The ACA requires most health insurance plans to cover breastfeeding support and supplies. This includes breastfeeding equipment — including the cost of a breast pump — and counseling for pregnant and nursing women.

Medela, a breastfeeding-supply company, reports that the breastfeeding provisions do not apply to Medicaid or WIC. However, breast pumps are available through WIC and many state Medicaid programs, according to Medela.

Folic acid supplements also are covered “for women who may become pregnant,” according to the U.S. Department of Health and Human Services. The department recommends that women who are or might become pregnant consume an extra 400 to 800 micrograms of folic acid every day. Folic acid is a vitamin that can prevent birth defects.

The department’s website lists covered preventive services for women, including breast cancer genetic testing, contraception, domestic and interpersonal violence screening, and screening for osteoporosis, sexually transmitted diseases and HIV.

4. Autism Screening and Therapy for Children
One in 68 children have an autism spectrum disorder, according to the Centers for Disease Control and Prevention. The Affordable Care Act requires health insurance plans to cover preventive services for children without cost-sharing. Autism screening at 18 and 24 months is part of this coverage.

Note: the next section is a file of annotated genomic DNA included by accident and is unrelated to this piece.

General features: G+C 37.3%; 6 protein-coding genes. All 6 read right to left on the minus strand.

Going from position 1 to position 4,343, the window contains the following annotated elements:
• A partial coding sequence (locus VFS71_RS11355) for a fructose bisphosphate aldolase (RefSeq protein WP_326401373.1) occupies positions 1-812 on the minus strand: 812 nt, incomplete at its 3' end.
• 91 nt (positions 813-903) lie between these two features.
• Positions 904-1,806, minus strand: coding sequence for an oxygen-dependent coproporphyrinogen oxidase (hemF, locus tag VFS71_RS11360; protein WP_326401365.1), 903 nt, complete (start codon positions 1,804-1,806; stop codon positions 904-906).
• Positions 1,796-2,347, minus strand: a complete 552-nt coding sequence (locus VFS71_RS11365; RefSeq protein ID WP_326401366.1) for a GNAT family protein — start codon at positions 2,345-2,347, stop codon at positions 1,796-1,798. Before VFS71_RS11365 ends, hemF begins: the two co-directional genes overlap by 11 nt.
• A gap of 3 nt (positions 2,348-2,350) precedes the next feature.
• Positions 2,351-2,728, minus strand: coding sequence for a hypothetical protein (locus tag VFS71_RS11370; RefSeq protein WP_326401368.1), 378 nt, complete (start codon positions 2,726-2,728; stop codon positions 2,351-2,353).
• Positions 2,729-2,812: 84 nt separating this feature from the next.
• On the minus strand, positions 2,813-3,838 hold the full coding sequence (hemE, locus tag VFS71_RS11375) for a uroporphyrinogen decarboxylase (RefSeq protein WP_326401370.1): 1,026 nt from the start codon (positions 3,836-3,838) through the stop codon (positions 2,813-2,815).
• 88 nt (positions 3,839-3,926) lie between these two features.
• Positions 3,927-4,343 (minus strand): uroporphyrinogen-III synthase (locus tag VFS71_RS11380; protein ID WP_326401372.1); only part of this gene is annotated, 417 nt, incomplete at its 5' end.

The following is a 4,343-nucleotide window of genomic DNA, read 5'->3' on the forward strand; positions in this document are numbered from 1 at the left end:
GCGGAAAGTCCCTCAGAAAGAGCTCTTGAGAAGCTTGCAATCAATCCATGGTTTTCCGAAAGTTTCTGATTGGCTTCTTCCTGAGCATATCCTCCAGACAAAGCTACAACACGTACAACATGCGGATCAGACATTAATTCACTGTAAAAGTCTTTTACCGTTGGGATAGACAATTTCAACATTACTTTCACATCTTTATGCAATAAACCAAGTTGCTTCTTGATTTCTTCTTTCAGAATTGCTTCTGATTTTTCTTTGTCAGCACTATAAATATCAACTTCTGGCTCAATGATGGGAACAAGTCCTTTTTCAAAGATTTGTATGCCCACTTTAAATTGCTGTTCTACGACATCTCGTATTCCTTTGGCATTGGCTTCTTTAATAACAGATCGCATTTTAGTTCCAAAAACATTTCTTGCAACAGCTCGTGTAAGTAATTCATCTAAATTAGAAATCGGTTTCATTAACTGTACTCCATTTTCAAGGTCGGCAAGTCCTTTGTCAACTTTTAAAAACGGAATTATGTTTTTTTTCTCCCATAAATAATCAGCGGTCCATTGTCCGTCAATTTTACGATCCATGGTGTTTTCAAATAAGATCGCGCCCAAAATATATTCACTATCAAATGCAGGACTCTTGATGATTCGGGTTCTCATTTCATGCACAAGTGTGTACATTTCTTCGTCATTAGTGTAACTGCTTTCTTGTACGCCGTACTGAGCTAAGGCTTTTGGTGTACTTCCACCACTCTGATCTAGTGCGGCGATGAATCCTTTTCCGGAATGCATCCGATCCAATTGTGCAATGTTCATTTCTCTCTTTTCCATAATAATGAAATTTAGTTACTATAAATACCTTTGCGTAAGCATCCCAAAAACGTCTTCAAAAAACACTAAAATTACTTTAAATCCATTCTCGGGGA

As of December 2015, 43 states and the District of Columbia required health insurance plans to provide coverage of autism services, according to the NCSL.

5. Psychiatric Therapy
In 2008, the Paul Wellstone and Pete Domenici Mental Health Parity and Addiction Equity Act began to require coverage of mental and behavioral health services and substance-use disorders to be comparable to coverage of medical and surgical services, according to the American Psychological Association (APA).

For example, the APA has stated that an insurance company cannot charge a co-pay of $40 for a visit to a psychologist if it typically charges a $20 co-pay for other medical visits.

The law applies to employee-sponsored health programs with 50 or more employees, health exchanges, the Children’s Health Insurance Program (CHIP) and most Medicaid programs.

A 2014 APA survey found that more than 90 percent of Americans were unfamiliar with the mental health parity law.